As for the infringing content standard being fairly high? Don't make me laugh. Time and again cease and desist notices have taken down content from YouTube and various other websites that is not infringement. The reaction is to ask question later, meaning time and again people are penalized simply because someone else was not paying attention to what was going on. Sure it happens in other areas everyday but that doesn't make it right.
As for these websites being devoted to making money selling the property of others, that is blatantly false. They might make enough to operate the site from advertising but the product is free, that is the issue. It is not a question of do I pay twenty bucks for the CD here or ten there, its do I pay twenty bucks here or get it for free. It is an economical no brainer, 100% off. And yes some of them do it as activism and/or as a political platform so that is incorrect as well.
The cost of production is down, pass that on to the consumer. The other issue I have is the some inability to find certain music or movies because they are too old but they are still copyright because it lasts 99 years or whatever it is anymore. Some infringement is just a last resort, so make it easier to acquire old works.
And no, no hangover, just a long day. Thanks anyway.
Another reason I think legislation that can lead to a lawsuit needs to be more carefully written to restrict the vast majority of them. Perhaps in the experience and education of the seismologists the evidence pointed to the unlikelihood of a major earthquake event but that does not guarantee there will not be an earthquake. People do not think for themselves much anymore.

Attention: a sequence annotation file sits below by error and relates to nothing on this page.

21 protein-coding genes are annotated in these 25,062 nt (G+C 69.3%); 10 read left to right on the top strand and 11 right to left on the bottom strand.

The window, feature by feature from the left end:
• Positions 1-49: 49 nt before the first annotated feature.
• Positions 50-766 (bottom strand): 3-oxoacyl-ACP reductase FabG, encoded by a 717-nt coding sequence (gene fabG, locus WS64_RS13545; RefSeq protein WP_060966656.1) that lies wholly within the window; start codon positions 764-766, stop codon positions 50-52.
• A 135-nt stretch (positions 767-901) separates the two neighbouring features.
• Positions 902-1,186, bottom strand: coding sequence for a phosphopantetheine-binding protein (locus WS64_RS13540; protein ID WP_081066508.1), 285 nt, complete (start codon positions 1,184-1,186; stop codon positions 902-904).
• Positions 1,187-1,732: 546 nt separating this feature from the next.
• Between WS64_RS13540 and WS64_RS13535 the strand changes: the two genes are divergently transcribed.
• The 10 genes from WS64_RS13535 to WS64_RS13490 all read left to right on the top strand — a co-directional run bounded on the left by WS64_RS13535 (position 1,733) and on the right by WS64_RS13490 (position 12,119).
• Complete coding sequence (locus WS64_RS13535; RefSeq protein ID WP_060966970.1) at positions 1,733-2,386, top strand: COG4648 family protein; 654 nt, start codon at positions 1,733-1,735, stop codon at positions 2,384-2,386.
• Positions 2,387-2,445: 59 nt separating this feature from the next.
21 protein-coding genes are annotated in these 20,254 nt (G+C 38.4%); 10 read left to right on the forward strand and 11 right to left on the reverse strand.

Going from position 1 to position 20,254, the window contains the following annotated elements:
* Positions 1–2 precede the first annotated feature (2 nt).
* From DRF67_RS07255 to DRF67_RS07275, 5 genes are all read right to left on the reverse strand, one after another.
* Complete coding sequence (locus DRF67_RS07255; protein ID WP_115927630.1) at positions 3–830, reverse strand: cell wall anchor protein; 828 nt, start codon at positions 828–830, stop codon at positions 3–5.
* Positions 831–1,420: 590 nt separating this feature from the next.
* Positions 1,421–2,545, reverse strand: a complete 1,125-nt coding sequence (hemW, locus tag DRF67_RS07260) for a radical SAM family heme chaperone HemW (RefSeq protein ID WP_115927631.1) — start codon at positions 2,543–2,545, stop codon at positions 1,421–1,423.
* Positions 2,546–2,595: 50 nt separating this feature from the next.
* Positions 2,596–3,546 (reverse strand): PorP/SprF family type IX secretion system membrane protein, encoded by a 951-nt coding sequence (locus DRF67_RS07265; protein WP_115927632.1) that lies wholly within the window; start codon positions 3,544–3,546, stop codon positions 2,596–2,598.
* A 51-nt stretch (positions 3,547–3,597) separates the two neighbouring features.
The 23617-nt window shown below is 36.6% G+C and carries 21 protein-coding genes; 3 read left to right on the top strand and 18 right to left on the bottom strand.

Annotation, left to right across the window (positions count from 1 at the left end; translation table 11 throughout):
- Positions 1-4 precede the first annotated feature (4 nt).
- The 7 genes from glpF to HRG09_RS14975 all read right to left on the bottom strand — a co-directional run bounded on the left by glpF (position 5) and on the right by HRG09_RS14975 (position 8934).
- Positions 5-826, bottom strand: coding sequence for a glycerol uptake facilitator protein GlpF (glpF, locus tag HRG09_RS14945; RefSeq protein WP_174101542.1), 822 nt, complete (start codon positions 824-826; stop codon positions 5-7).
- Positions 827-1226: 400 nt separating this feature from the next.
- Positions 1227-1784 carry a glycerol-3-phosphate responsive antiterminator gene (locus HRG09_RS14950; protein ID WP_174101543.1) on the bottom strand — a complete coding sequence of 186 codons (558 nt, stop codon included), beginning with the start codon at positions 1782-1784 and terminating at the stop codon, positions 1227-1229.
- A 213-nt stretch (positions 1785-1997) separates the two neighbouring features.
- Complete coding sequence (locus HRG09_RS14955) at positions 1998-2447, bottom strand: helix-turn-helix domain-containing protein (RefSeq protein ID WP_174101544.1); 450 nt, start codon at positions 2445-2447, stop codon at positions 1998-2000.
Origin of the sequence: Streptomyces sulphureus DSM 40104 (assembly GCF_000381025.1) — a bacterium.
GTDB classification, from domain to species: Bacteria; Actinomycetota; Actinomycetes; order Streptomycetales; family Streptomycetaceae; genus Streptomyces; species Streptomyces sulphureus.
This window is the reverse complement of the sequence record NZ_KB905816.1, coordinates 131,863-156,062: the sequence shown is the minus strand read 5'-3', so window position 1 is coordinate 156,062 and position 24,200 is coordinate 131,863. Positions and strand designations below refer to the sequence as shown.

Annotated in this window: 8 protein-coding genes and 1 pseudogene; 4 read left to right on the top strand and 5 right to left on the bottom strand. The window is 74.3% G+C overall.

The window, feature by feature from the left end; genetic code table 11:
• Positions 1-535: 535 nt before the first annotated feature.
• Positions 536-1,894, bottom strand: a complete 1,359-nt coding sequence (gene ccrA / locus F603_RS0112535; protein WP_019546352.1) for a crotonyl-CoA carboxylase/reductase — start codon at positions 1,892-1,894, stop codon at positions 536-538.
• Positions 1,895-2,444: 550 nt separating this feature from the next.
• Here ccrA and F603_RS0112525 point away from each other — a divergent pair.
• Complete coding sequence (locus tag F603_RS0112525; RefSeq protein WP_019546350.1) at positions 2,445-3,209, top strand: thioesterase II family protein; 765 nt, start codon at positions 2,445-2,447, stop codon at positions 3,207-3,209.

What I don't understand is why the projector has to be designed in this way. DRM aside can the projector not be designed so that the projectionist could easily swap one lens out for the other? Yes it could, it just wasn't. They COULD make it plug and play but as was mentioned before, SONY does not like letting anyone other than themselves handle the hardware side of the product.
Still, that fact that they are still known widely as Seal Team 6 means that the trademark is already implied. Attempting to file for a trademark on something to which a implied trademark already exists is pretty low.
I think the problem here, and if you actually read the story before lashing out in defense of your opinion you will see that I am right, is that these lawyers are not trying to prevent people from "being stripped of their rights." What is actually going on is fraudulent lawsuits and blackmail.
As stated in the article, Mr. Steele is free to "pursue the normal path of suing an identifiable (and identified) defendant or defendants." Maybe you just missed this but it is a important part of the story.
The senate must just be tired of hearing about this and want to move on to other laws. I am upset with certain precedents being set that may negatively influence domestic and foreign laws in the future, notably the lack of proof required before enforcing action and the ability to issue lawsuits against sites registered and based in other countries with the attempt to force said countries to comply with American law.